Many women are under the impression that lifting weights will make you bulk up when in fact women don't have the testosterone to get the big muscles. Building muscle isn't easy and you won't turn into a she-hulk if you squat your own body weight, what you will end up with is stronger legs and great backside! The way you train will play a significant role in your success - if you adhere to a balanced program of lunges, dead lifts, squats, pull ups, push ups and presses you will get stronger, not bigger.
Weight training can:
- reduce stress and is good for your heart.
- make you stronger and reduces your risk of osteoporosis.
- help you lose weight. According to one study, adding just two sessions per week of heavy lifting can reduce your body fat by three percent without cutting calories.
- strengthen bones and stabilize joints which reduces the risk of injury.
- increase your metabolism. When you put on more lean mass, your body requires more energy which in turn allows you to burn more calories during the day without exercise.
Throwing around some heavy weight can also do wonders for your self-esteem. If you feel physically strong, chances are it will increase your confidence in your ability to tackle new challenges in and outside the gym.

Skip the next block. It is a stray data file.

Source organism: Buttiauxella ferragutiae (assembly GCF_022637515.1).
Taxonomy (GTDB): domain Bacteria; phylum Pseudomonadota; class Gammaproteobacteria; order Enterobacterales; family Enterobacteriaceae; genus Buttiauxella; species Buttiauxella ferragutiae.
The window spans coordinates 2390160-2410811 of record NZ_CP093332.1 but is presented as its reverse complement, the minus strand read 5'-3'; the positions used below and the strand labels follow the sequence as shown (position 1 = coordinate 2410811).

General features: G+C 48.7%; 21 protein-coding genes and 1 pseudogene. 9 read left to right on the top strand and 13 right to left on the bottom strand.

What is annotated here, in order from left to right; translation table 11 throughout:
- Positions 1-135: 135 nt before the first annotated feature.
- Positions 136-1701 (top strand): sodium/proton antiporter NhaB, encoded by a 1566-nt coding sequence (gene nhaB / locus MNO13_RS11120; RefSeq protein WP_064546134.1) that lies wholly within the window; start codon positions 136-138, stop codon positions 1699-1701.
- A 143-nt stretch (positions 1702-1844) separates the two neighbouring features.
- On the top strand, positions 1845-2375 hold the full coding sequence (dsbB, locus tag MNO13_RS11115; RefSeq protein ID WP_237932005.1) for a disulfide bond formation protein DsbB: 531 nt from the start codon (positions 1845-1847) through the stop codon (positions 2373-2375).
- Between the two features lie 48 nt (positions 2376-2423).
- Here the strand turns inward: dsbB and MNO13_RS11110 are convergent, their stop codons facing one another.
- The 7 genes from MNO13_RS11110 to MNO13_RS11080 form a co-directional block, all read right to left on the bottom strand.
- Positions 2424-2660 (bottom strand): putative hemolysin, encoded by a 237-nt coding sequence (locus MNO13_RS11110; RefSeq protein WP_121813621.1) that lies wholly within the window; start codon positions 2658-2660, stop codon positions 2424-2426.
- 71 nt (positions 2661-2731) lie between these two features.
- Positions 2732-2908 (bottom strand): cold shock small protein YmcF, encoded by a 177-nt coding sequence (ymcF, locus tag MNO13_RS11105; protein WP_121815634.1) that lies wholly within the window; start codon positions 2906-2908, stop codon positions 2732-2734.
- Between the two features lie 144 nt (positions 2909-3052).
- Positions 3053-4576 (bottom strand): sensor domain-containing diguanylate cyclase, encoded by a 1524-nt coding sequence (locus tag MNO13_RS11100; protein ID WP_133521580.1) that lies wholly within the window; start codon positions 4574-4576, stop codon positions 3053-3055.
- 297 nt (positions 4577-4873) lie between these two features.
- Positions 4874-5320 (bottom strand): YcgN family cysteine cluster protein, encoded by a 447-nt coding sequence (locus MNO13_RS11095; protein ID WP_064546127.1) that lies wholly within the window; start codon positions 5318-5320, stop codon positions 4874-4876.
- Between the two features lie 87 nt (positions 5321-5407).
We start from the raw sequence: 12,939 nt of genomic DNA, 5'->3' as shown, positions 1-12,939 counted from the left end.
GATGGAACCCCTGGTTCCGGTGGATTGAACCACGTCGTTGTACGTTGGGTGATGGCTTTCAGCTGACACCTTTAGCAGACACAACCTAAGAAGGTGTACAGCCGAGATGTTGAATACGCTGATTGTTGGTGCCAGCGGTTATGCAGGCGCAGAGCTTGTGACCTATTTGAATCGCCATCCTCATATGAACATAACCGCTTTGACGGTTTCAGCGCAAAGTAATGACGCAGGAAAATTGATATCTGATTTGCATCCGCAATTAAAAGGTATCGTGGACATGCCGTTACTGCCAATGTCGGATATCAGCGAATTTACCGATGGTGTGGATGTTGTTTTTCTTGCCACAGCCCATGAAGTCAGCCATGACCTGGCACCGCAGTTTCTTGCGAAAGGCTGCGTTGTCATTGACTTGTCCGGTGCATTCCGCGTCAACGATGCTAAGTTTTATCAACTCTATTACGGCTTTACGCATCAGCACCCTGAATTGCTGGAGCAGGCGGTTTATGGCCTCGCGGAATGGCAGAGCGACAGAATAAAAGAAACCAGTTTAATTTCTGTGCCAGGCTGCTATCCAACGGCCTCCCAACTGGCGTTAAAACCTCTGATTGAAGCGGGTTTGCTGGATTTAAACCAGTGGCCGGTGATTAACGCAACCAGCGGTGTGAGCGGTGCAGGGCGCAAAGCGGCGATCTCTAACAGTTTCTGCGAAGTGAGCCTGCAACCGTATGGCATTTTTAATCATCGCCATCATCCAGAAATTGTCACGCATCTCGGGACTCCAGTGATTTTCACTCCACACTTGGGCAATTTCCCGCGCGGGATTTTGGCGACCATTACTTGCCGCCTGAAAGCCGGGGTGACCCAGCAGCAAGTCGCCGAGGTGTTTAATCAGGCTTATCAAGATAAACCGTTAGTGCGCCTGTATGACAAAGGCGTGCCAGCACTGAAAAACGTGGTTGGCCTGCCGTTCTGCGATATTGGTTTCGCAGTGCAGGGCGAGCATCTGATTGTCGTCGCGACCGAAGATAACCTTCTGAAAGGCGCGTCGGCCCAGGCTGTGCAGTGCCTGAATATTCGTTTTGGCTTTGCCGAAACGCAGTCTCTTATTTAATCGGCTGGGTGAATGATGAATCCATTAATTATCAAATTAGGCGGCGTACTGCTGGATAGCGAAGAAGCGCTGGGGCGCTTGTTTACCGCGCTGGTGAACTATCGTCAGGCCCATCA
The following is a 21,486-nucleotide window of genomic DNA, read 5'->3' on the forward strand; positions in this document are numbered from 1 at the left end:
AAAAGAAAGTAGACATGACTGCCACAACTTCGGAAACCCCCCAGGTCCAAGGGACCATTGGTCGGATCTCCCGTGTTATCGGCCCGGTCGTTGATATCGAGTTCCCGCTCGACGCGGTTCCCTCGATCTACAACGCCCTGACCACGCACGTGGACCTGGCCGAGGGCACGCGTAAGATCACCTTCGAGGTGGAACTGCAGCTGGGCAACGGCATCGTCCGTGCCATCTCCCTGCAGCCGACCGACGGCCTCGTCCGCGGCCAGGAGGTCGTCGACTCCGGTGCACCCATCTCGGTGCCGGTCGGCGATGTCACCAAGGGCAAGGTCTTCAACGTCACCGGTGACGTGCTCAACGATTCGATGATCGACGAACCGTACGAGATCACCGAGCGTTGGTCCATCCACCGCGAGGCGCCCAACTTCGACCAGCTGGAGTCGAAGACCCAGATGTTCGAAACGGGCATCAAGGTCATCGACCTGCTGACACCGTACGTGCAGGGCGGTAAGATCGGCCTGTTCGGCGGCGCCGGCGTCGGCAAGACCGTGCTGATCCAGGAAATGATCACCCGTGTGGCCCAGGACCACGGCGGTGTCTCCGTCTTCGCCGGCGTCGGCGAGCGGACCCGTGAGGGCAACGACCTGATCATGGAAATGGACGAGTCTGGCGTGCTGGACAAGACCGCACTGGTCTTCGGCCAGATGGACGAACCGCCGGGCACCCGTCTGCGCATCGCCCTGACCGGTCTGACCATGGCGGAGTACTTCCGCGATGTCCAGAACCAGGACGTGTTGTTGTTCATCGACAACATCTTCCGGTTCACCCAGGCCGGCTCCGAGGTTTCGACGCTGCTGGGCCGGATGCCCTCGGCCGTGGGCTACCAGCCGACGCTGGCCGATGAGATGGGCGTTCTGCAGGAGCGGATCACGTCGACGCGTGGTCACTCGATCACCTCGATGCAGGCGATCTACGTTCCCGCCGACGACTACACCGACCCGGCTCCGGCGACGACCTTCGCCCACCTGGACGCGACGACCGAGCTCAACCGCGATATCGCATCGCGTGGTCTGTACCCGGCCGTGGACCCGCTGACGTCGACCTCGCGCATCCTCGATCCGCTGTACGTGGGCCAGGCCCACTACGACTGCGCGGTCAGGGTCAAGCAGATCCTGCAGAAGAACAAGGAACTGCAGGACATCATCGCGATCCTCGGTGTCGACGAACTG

Whether you have just beat a personal best or you're just starting to see and feel the difference in the strength of your own body, one of the best things lifting does is to turn your attention away from just getting "skinny" and empowers you to create a strong new body that's all your own.
References from the SIRC Collection:
1. Haines J, Thrine A, Titlebaum P, Daprano C. Women and Weight Training: Education and Demonstration Make a Difference. Applied Research In Coaching & Athletics Annual. May 2008;23:237-254.
2. KOLBER M, CORRAO M. SHOULDER JOINT AND MUSCLE CHARACTERISTICS AMONG HEALTHY FEMALE RECREATIONAL WEIGHT TRAINING PARTICIPANTS. Journal Of Strength & Conditioning Research (Lippincott Williams & Wilkins). January 2011;25(1):231-241.
3. Lifting Weights Attacks Unhealthy Belly Fat in Women. Tufts University Health & Nutrition Letter. June 2006;24(4):8.
4. Nasim H. THE EFFECT OF SHORT-TERM WEIGHT-BEARING EXERCISE ON BONE MASS DENSITY IN OBESE AND THIN YOUNG GIRLS. / EFEKTI KRATKOTRAJNOG VJEŽBANJA SA DODATNIM TEGOVIMA NA KOŠTANU MASU KOD PRETILIH I MRŠAVIH DJEVOJAKA. Sport Scientific & Practical Aspects. December 2010;7(2):11-16.
5. Seguin R, Economos C, Palombo R, Hyatt R, Kuder J, Nelson M. Strength Training and Older Women: A Cross-Sectional Study Examining Factors Related to Exercise Adherence. Journal Of Aging & Physical Activity. April 2010;18(2):201-218.
6. Shepherd J. Why are you weight-ing?. Ultra-Fit Magazine. August 2013;23(7):4.